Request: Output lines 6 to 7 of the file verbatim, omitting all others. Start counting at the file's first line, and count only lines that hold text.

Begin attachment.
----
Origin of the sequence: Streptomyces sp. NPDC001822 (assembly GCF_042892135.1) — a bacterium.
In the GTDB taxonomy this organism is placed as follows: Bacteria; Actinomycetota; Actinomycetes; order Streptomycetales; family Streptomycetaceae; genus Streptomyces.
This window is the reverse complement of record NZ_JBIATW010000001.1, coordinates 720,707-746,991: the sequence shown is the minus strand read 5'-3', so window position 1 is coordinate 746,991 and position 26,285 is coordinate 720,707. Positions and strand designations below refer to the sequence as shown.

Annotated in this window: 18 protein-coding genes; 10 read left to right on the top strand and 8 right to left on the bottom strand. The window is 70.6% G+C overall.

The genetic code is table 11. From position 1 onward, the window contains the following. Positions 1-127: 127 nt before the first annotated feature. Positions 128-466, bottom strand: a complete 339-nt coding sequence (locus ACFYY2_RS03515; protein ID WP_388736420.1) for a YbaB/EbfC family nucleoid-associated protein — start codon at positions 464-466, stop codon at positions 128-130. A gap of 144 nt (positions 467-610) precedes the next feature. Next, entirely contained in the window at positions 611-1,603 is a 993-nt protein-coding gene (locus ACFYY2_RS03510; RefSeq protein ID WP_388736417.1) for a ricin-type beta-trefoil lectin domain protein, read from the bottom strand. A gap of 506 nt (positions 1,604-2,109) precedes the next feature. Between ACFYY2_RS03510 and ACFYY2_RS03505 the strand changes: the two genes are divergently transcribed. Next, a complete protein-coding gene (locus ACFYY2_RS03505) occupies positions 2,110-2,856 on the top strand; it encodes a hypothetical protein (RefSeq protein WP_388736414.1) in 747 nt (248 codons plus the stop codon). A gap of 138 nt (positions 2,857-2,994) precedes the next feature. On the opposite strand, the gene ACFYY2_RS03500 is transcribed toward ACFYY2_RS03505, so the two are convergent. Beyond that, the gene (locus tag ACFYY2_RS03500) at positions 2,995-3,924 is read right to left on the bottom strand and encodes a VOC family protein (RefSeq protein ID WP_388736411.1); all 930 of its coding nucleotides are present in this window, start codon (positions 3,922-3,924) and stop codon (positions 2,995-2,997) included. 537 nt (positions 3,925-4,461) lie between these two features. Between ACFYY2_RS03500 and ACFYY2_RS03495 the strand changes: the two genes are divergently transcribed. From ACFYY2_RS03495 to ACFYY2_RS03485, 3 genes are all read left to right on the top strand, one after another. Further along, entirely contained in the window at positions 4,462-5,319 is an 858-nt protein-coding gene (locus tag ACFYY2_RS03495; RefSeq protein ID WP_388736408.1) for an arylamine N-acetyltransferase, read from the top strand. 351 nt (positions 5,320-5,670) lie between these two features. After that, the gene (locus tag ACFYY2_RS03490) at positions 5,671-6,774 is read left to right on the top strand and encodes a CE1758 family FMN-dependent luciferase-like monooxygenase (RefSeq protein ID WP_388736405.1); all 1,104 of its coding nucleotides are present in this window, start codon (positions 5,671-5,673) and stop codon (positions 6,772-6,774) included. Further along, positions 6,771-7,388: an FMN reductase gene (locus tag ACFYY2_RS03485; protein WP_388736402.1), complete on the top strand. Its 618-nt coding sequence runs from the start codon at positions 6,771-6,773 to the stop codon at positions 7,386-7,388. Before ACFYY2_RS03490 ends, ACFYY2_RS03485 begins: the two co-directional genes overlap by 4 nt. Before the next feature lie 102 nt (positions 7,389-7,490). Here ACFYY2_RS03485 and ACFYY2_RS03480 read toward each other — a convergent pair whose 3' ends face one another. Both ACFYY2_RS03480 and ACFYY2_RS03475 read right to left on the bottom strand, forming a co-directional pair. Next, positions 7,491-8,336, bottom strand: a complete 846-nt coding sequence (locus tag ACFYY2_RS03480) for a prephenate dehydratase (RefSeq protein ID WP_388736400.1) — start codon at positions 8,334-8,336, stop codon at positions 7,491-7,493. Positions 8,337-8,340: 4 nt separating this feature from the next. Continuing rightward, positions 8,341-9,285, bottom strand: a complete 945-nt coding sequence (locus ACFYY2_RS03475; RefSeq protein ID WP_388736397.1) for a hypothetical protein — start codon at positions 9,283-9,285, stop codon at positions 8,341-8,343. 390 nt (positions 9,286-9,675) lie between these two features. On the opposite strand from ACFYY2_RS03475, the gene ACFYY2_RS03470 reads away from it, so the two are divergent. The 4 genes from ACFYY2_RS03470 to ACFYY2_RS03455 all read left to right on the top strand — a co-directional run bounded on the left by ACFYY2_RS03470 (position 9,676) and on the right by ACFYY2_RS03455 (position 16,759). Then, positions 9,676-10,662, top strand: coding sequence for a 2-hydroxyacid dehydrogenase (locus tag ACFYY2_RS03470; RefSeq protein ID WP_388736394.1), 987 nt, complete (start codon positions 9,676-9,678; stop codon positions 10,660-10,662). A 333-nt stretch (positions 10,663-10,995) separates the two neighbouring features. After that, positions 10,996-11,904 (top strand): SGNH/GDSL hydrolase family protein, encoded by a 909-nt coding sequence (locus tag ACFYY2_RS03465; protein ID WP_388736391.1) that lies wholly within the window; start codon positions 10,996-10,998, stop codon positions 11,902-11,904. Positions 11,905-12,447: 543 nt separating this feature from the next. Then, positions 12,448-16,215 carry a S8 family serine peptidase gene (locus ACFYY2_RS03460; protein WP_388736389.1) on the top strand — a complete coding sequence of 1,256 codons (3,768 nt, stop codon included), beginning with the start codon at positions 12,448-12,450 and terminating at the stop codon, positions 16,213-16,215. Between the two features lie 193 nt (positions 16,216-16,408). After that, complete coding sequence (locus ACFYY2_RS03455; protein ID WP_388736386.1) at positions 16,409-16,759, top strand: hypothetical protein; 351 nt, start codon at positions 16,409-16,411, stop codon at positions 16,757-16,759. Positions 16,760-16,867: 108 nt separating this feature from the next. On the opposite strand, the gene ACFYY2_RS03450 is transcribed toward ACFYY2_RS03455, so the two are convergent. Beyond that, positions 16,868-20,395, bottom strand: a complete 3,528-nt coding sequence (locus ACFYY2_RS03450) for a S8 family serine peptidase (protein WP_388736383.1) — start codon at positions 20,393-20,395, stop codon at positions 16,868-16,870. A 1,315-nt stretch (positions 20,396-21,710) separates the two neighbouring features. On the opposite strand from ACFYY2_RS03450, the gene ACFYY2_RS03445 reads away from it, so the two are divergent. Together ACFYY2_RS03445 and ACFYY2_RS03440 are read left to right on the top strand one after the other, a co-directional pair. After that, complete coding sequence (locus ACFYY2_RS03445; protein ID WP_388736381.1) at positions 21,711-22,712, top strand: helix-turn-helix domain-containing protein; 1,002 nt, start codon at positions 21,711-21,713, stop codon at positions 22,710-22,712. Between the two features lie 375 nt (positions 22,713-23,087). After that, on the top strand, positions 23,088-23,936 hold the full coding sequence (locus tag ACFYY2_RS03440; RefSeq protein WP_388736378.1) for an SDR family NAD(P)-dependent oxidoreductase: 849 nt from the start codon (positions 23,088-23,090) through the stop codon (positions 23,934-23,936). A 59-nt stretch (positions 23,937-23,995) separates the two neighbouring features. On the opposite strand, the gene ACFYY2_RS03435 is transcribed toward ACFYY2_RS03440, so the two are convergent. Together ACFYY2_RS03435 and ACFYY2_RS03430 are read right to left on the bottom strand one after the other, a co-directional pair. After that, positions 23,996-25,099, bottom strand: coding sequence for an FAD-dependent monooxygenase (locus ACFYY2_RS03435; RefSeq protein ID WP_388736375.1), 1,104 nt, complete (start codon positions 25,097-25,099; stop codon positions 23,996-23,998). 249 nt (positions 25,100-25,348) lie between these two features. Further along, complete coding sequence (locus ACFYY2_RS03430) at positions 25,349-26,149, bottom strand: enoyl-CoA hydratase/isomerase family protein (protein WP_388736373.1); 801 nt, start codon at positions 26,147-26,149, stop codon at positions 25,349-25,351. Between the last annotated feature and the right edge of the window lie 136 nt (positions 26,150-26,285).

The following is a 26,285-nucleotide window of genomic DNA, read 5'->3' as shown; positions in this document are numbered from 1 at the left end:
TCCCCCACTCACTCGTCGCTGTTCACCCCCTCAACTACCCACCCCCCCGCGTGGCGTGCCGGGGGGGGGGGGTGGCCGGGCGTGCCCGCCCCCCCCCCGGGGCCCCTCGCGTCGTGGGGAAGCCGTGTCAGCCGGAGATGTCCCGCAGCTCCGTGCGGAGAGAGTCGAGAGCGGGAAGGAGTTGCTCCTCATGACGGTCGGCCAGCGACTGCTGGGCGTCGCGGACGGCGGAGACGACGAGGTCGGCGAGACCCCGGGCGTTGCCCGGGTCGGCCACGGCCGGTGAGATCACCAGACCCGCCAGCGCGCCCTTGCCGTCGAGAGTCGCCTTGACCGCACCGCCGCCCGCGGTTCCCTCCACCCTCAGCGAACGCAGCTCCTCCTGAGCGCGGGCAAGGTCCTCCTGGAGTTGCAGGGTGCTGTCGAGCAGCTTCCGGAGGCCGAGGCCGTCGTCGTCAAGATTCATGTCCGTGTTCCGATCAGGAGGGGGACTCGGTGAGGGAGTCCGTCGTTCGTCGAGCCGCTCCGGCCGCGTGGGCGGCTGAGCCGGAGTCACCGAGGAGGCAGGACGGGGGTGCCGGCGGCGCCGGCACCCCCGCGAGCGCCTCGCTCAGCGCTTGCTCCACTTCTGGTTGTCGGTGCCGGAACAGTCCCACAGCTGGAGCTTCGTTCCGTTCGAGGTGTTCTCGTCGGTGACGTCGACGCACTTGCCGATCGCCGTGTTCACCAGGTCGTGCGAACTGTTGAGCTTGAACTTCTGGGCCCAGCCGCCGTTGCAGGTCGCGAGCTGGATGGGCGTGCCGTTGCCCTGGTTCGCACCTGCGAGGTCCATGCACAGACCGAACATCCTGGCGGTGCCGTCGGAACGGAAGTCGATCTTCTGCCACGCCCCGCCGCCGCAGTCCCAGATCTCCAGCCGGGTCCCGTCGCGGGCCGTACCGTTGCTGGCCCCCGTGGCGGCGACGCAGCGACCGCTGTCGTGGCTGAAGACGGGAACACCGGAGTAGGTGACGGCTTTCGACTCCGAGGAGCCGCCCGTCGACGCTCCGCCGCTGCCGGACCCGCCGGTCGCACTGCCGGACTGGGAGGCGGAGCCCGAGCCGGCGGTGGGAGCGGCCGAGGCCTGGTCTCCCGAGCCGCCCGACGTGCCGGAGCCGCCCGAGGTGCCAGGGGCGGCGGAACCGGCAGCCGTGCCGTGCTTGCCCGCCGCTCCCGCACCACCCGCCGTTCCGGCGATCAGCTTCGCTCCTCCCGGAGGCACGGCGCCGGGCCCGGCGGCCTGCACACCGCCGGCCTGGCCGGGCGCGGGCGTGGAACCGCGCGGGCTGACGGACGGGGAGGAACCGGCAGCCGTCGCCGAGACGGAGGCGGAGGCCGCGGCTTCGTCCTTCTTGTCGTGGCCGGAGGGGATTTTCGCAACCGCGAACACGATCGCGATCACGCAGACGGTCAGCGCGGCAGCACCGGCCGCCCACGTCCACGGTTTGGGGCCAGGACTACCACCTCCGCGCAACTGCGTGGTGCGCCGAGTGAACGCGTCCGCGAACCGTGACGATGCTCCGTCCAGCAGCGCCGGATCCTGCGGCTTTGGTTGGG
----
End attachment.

The following is a 26,285-nucleotide window of genomic DNA, read 5'->3' as shown; positions in this document are numbered from 1 at the left end:
TCCCCCACTCACTCGTCGCTGTTCACCCCCTCAACTACCCACCCCCCCGCGTGGCGTGCCGGGGGGGGGGGGTGGCCGGGCGTGCCCGCCCCCCCCCCGGGGCCCCTCGCGTCGTGGGGAAGCCGTGTCAGCCGGAGATGTCCCGCAGCTCCGTGCGGAGAGAGTCGAGAGCGGGAAGGAGTTGCTCCTCATGACGGTCGGCCAGCGACTGCTGGGCGTCGCGGACGGCGGAGACGACGAGGTCGGCGAGACCCCGGGCGTTGCCCGGGTCGGCCACGGCCGGTGAGATCACCAGACCCGCCAGCGCGCCCTTGCCGTCGAGAGTCGCCTTGACCGCACCGCCGCCCGCGGTTCCCTCCACCCTCAGCGAACGCAGCTCCTCCTGAGCGCGGGCAAGGTCCTCCTGGAGTTGCAGGGTGCTGTCGAGCAGCTTCCGGAGGCCGAGGCCGTCGTCGTCAAGATTCATGTCCGTGTTCCGATCAGGAGGGGGACTCGGTGAGGGAGTCCGTCGTTCGTCGAGCCGCTCCGGCCGCGTGGGCGGCTGAGCCGGAGTCACCGAGGAGGCAGGACGGGGGTGCCGGCGGCGCCGGCACCCCCGCGAGCGCCTCGCTCAGCGCTTGCTCCACTTCTGGTTGTCGGTGCCGGAACAGTCCCACAGCTGGAGCTTCGTTCCGTTCGAGGTGTTCTCGTCGGTGACGTCGACGCACTTGCCGATCGCCGTGTTCACCAGGTCGTGCGAACTGTTGAGCTTGAACTTCTGGGCCCAGCCGCCGTTGCAGGTCGCGAGCTGGATGGGCGTGCCGTTGCCCTGGTTCGCACCTGCGAGGTCCATGCACAGACCGAACATCCTGGCGGTGCCGTCGGAACGGAAGTCGATCTTCTGCCACGCCCCGCCGCCGCAGTCCCAGATCTCCAGCCGGGTCCCGTCGCGGGCCGTACCGTTGCTGGCCCCCGTGGCGGCGACGCAGCGACCGCTGTCGTGGCTGAAGACGGGAACACCGGAGTAGGTGACGGCTTTCGACTCCGAGGAGCCGCCCGTCGACGCTCCGCCGCTGCCGGACCCGCCGGTCGCACTGCCGGACTGGGAGGCGGAGCCCGAGCCGGCGGTGGGAGCGGCCGAGGCCTGGTCTCCCGAGCCGCCCGACGTGCCGGAGCCGCCCGAGGTGCCAGGGGCGGCGGAACCGGCAGCCGTGCCGTGCTTGCCCGCCGCTCCCGCACCACCCGCCGTTCCGGCGATCAGCTTCGCTCCTCCCGGAGGCACGGCGCCGGGCCCGGCGGCCTGCACACCGCCGGCCTGGCCGGGCGCGGGCGTGGAACCGCGCGGGCTGACGGACGGGGAGGAACCGGCAGCCGTCGCCGAGACGGAGGCGGAGGCCGCGGCTTCGTCCTTCTTGTCGTGGCCGGAGGGGATTTTCGCAACCGCGAACACGATCGCGATCACGCAGACGGTCAGCGCGGCAGCACCGGCCGCCCACGTCCACGGTTTGGGGCCAGGACTACCACCTCCGCGCAACTGCGTGGTGCGCCGAGTGAACGCGTCCGCGAACCGTGACGATGCTCCGTCCAGCAGCGCCGGATCCTGCGGCTTTGGTTGGG